== Some sort of cataclysmic event must have occurred or be in the process of occurring. We are open to a variety of events, including apocalypses, alien invasions, devastating war, natural disasters etc. Be creative! We are most interested in stories set in the near future, however, we will also consider stories set in the far future or an alternate timeline version of the recent past.
== We are not interested in fantasy (that means no magic).
== Stories can be young adult or adult stories. Graphic themes and content are okay, but we’re not looking for erotica or gratuitous violence.
== Stories should be between 3000 and 7000 words in length and submitted in standard manuscript format.
== No reprints, no simultaneous submissions, no multiple submissions.
== Email submissions to:

We want a varied anthology with stories that are fun, sad, adventurous or horrific etc. We are also looking for variety in both characters and apocalypse scenarios. Most of all, we are looking for good quality, well written stories.

Submissions are open from 1 May 2015 to 0:00 1 July 2015 Australian Eastern Standard Time (so maybe aim for submissions to close on 30 June if you live somewhere other than Australia or New Zealand).

Payment will be 7 cents per word (USD) to be paid on publication in exchange for First World Publication Rights, with an exclusivity period of 12 months (with the exception of Year’s Best reprints).


26 July 2015 -- Clockwork Phoenix 5 -- ed. Mike Allen; Mythic Delirium Books

CLOCKWORK PHOENIX 5 is the next volume in the anthology series edited by Mike Allen, tentatively scheduled to be published by Mythic Delirium Books of January 2016. It is open to the full range of speculative and fantastic genres.

Editor Mike Allen emphasizes, “We are committed to diversity, and are open to and encourage submissions from people of every race, gender, nationality, sexual orientation, political affiliation and religious belief.”

Allen says CLOCKWORK PHOENIX 5, like its predecessors, “is a home for stories that sidestep expectations in beautiful and unsettling ways, that surprise with their settings and startle with the ways they cross genre boundaries, that aren’t afraid to experiment with storytelling techniques. But experimentation is not a requirement: the stories in the anthology must be more than gimmicks, and should appeal to genuine emotions, suspense, fear, sorrow, delight, wonder. I will value a story that makes me laugh in its quirky way more than a story that tries to dazzle me with a hollow exercise in wordplay.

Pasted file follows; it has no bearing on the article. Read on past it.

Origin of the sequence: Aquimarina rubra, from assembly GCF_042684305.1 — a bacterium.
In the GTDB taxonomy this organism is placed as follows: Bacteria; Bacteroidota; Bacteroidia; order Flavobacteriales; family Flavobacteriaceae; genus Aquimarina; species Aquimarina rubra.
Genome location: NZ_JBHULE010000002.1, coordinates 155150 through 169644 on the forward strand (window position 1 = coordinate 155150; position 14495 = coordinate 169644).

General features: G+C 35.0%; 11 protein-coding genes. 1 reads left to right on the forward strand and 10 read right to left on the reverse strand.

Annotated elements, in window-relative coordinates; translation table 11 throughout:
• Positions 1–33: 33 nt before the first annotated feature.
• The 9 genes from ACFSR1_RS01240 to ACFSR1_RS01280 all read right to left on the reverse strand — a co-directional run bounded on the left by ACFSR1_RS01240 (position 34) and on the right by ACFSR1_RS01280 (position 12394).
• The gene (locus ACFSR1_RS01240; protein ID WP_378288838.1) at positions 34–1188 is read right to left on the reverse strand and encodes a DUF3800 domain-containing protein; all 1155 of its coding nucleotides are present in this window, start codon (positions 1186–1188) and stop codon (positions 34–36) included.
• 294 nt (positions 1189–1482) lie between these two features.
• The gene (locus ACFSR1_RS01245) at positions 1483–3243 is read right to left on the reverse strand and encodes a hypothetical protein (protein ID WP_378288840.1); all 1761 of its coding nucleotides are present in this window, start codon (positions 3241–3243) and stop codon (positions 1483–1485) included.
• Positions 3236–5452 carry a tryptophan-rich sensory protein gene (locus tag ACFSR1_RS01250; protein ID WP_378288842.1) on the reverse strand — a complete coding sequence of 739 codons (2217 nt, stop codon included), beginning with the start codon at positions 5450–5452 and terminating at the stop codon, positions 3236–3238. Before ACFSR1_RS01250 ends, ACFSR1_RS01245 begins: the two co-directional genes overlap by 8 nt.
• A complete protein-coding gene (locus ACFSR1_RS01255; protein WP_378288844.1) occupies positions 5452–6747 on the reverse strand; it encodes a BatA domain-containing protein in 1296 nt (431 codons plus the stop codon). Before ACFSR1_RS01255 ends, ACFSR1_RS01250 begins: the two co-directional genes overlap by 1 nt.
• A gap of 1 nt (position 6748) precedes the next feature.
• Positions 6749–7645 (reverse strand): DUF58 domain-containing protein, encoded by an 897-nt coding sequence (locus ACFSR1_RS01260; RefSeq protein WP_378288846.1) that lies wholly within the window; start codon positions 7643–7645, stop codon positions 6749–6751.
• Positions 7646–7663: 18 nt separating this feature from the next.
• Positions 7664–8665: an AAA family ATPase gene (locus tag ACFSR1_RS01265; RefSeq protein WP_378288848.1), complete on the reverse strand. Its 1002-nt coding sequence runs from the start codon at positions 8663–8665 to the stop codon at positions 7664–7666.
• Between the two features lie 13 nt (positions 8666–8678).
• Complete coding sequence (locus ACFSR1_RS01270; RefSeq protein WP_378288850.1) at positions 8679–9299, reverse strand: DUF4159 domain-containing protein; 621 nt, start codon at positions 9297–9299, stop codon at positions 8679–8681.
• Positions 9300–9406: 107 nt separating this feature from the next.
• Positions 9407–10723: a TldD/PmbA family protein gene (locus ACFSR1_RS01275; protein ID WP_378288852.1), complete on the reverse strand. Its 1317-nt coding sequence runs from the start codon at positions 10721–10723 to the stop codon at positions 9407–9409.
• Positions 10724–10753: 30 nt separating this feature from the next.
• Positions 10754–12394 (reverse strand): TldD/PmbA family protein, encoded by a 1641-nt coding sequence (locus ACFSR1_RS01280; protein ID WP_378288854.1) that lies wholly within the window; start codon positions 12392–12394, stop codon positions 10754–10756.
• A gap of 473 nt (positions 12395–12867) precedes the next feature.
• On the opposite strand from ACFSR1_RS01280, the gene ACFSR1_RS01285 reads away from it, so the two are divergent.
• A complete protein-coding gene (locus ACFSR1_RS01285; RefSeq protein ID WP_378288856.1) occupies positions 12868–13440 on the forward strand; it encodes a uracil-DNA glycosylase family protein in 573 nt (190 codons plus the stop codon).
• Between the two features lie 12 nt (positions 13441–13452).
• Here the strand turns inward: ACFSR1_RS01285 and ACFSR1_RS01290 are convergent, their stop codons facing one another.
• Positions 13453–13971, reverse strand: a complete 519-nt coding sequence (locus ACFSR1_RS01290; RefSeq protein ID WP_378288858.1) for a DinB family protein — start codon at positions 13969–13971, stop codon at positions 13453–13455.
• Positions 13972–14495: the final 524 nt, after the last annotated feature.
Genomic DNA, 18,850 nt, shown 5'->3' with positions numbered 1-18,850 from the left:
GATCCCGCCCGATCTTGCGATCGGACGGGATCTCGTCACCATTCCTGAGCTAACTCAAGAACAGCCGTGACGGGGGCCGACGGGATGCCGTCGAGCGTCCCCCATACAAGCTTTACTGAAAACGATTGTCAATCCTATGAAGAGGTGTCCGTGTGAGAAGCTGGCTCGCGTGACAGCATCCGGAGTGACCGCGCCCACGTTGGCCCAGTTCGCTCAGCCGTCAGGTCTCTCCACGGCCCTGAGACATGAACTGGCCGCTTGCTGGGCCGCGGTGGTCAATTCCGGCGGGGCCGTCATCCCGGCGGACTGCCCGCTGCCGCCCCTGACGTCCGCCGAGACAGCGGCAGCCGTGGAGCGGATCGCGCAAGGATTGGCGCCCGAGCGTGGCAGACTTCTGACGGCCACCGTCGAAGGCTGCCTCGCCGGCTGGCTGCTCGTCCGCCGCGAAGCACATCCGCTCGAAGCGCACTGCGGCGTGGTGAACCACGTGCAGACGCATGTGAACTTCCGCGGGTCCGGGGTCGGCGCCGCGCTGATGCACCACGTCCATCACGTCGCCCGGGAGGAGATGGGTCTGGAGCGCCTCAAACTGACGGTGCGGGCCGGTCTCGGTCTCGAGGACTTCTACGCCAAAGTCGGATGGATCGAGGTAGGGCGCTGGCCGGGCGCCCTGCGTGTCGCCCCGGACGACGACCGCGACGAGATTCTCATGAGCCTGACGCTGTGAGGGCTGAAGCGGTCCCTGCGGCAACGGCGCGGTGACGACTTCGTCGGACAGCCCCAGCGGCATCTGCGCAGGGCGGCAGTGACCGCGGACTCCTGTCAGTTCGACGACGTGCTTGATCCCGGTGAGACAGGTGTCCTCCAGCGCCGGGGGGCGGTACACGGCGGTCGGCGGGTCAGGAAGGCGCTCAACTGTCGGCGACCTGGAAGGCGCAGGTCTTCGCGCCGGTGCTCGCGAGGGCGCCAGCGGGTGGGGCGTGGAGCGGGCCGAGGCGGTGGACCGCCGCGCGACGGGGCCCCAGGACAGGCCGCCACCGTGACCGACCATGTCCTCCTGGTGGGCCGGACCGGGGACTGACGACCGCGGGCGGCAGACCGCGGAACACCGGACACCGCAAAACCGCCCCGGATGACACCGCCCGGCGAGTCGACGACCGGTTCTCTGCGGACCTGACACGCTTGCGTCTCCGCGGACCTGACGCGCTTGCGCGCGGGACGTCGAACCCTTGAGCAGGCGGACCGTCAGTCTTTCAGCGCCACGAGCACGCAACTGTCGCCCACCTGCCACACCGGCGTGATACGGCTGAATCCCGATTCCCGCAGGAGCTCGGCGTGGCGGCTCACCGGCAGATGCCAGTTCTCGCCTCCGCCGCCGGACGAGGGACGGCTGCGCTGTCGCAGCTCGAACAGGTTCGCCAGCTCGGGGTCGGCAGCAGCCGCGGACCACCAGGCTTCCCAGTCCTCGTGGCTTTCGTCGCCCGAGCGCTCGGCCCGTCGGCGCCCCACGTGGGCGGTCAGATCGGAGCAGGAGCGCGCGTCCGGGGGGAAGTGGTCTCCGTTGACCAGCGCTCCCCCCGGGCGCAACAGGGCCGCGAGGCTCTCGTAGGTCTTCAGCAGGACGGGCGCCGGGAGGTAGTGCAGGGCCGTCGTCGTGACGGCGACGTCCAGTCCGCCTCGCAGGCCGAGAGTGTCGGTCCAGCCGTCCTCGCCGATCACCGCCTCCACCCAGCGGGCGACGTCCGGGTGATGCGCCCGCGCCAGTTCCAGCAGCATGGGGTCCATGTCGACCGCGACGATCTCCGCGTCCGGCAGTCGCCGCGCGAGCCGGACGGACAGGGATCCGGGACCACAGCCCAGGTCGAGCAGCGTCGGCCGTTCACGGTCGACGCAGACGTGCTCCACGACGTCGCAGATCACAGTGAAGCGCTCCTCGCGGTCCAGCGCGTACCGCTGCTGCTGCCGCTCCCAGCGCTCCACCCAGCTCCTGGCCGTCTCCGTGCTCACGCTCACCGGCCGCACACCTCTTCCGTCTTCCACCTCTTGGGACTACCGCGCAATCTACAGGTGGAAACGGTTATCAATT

"The stories should contain elements of the fantastic, be it science fiction, fantasy, horror or some combination thereof. A straight psychological horror story is unlikely to make the cut unless it’s truly scary and truly bizarre. The same applies to a straight adventure fantasy or unremarkable space opera — bring something new and genuine to the equation, whether it’s a touch of literary erudition, playful whimsy, extravagant style, or mind-blowing philosophical speculation and insight. Though stories can be set in this world, settings at least a hair or more askew are preferred. I hope to see prose that is poetic but not opaque. I hope to see stories that will lead the reader into unfamiliar territory, there to find shock and delight.

"Over the course of reading for the first volume, I developed some criteria for stories that aren’t likely to interest me (though exceptions are always possible). These include straightfoward retellings of well-known fairy tales; stories in which a Machine Discovers Its Humanity; stories that aim to prove Christianity/Religion Is Bad; stories about a Privileged Schmuck who comes to understand Oppression Is Bad; stories whose entire plot can be described as X Commits a Murder; stories of wish-fulfillment with little complication — i.e.: character longs for something; character is granted that something; end of story.